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my dougther has anarexia , and we dont know what to do , we have a scologists assisting us but i like to get more information or help in understanding , please help

By Anonymous October 3, 2011 - 8:44pm
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I'm sorry your daughter is going through this dangerous disorder.
I think Rosa did great providing you information.
I also wanted to add, though, that if she did go from eating very little or nothing to eating portioned meals, that you should closely monitor her. When the body is starved, she may develop refeeding syndrome.
Refeeding syndrome is a syndrome consisting of metabolic disturbances that occur as a result of reinstitution of nutrition to patients who are starved or severely malnourished. Refeeding syndrome can be dangerous.
To avoid the development of the refeeding syndrome, nutrition support in patients at risk should be increased slowly while assuring adequate amounts of vitamins and minerals (Supplements, etc). Organ function, fluid balance and serum electrolytes (especially phosphorus, potassium and magnesium) need to be monitored daily during the first week and less often thereafter.
I went through refeeding syndrome, and it was very scary. The symptoms may include:
* weakness
* seizure
* paresthesia
* altered mental status
* tetany
* myalgia
* anemia
* infections
* bleeding
* abdominal pain
* constipation
* diarrhea

Just to name a few. I also think it would be a good idea to have blood work done weekly for this reason. If she is not responding to the treatment she's already involved it, you may have to consider inpatient hospitalization.
Anorexia Nervosa (and any other E.D) is very difficult to understand. It is complex and one reason for the development of anorexia is not the same reason for someone else. Often, the reason is unknown.
At this time, your daughter is not in her right mind due to nutritional deficiencies, and just her overall condition. You may become frustrated with her (Like my mother was with me), but maintain your composure. Right now, she needs all the love and support she can get.
Good luck and I wish you, your daughter, & your family the best!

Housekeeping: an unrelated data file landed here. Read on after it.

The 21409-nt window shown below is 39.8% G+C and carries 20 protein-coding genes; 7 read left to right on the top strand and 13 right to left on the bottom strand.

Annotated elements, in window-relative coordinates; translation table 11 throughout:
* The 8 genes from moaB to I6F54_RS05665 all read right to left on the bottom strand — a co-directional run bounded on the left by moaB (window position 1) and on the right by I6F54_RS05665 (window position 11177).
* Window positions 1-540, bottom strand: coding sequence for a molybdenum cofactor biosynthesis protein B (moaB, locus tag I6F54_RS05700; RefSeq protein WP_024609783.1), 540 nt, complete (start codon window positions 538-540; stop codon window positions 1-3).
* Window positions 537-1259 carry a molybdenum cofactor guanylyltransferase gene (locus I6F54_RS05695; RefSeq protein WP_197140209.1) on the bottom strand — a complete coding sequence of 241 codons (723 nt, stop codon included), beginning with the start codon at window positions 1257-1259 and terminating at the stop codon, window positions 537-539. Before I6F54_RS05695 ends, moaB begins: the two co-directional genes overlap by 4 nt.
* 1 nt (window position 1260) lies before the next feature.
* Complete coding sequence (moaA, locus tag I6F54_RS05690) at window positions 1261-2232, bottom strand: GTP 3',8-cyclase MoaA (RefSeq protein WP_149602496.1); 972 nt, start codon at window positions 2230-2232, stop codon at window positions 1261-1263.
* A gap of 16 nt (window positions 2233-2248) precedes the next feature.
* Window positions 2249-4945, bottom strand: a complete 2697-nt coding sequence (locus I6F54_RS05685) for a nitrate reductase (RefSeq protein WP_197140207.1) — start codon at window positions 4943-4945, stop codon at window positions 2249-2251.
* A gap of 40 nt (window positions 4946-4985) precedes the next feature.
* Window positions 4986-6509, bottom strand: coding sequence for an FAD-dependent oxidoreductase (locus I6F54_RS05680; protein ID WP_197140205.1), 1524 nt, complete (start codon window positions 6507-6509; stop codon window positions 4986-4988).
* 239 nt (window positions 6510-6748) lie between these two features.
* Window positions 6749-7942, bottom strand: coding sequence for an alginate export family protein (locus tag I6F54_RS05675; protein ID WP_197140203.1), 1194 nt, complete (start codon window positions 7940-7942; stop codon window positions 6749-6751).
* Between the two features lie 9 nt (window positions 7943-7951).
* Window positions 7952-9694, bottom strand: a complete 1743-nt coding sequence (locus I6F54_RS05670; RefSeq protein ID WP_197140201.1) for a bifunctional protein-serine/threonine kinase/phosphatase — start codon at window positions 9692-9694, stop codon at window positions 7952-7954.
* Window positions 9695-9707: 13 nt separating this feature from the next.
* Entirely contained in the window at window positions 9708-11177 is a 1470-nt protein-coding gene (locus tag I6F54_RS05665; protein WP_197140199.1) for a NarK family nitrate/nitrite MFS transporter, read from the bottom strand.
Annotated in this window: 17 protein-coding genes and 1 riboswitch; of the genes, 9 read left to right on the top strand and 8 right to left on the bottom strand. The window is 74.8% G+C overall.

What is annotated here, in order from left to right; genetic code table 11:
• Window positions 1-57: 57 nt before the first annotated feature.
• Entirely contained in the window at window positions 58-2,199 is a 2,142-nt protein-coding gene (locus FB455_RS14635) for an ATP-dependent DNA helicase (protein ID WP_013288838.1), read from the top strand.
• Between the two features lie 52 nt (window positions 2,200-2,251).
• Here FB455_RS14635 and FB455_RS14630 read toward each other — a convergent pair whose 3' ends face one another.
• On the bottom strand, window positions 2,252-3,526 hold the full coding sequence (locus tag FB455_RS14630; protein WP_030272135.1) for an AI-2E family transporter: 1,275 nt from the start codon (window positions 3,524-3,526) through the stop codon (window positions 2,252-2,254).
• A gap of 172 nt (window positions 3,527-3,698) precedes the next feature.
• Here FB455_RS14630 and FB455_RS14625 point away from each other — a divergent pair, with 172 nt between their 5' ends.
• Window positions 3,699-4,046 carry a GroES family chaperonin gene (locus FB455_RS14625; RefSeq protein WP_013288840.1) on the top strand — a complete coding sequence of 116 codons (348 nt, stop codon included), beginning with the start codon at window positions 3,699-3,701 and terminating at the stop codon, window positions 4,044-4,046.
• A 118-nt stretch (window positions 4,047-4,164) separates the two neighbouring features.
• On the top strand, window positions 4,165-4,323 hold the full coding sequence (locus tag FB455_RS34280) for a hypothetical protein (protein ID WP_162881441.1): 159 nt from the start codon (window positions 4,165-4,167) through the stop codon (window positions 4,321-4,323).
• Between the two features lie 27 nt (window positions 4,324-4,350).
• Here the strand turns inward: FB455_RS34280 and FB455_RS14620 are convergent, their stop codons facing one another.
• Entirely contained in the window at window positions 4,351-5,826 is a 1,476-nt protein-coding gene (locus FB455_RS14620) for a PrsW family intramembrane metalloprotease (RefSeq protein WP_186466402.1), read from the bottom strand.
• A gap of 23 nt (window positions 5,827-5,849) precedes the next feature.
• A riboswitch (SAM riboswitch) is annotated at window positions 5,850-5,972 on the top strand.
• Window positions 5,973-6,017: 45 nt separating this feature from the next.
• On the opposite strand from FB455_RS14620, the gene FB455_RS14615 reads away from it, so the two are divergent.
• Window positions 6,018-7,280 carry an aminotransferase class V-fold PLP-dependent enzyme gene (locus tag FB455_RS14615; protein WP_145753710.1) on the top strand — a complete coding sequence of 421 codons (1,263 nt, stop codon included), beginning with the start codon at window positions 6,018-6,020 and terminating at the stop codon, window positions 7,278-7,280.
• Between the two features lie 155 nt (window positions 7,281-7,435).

October 6, 2011 - 9:16am

Hi Anon,

I'm very sorry that your daughter is suffering from anorexia nervosa. Anorexia nervosa is an eating disorder that causes people to obsess about their weight and the food they eat. People with anorexia nervosa attempt to maintain a weight that's far below normal for their age and height. To prevent weight gain or to continue losing weight, people with anorexia nervosa may starve themselves or exercise excessively.

Anorexia (an-oh-REK-see-uh) nervosa isn't really about food. It's an unhealthy way to try to cope with emotional problems. When you have anorexia nervosa, you often equate thinness with self-worth.

Anorexia nervosa can be difficult to overcome. But with treatment, you can gain a better sense of who you are, return to healthier eating habits and reverse some of anorexia's serious complications.

In addition to professional treatment, you can help your daughter follow these steps:

Stick to your treatment plan. Don't skip therapy sessions and try not to stray from meal plans, even if they make you uncomfortable.

Talk to your doctor about appropriate vitamin and mineral supplements. If you're not eating well, chances are your body isn't getting all of the nutrients it needs.

Don't isolate yourself from caring family members and friends who want to see you get healthy. Understand that they have your best interests at heart.

Resist urges to weigh yourself or check yourself in the mirror frequently. These may do nothing but fuel your drive to maintain unhealthy habits.

How are her therapy sessions going? Have you seen some improvement since she started? Remember that a person with anorexia cannot just go from eating very little to eating a full plate of food-- this takes time and lots of patience and support from you. As long as there has been improvement noted and she is sincerely trying to help herself then keep supporting her because a strong support system is sometimes more important than all forms of therapy.



Wishing you the best,


October 4, 2011 - 7:00am
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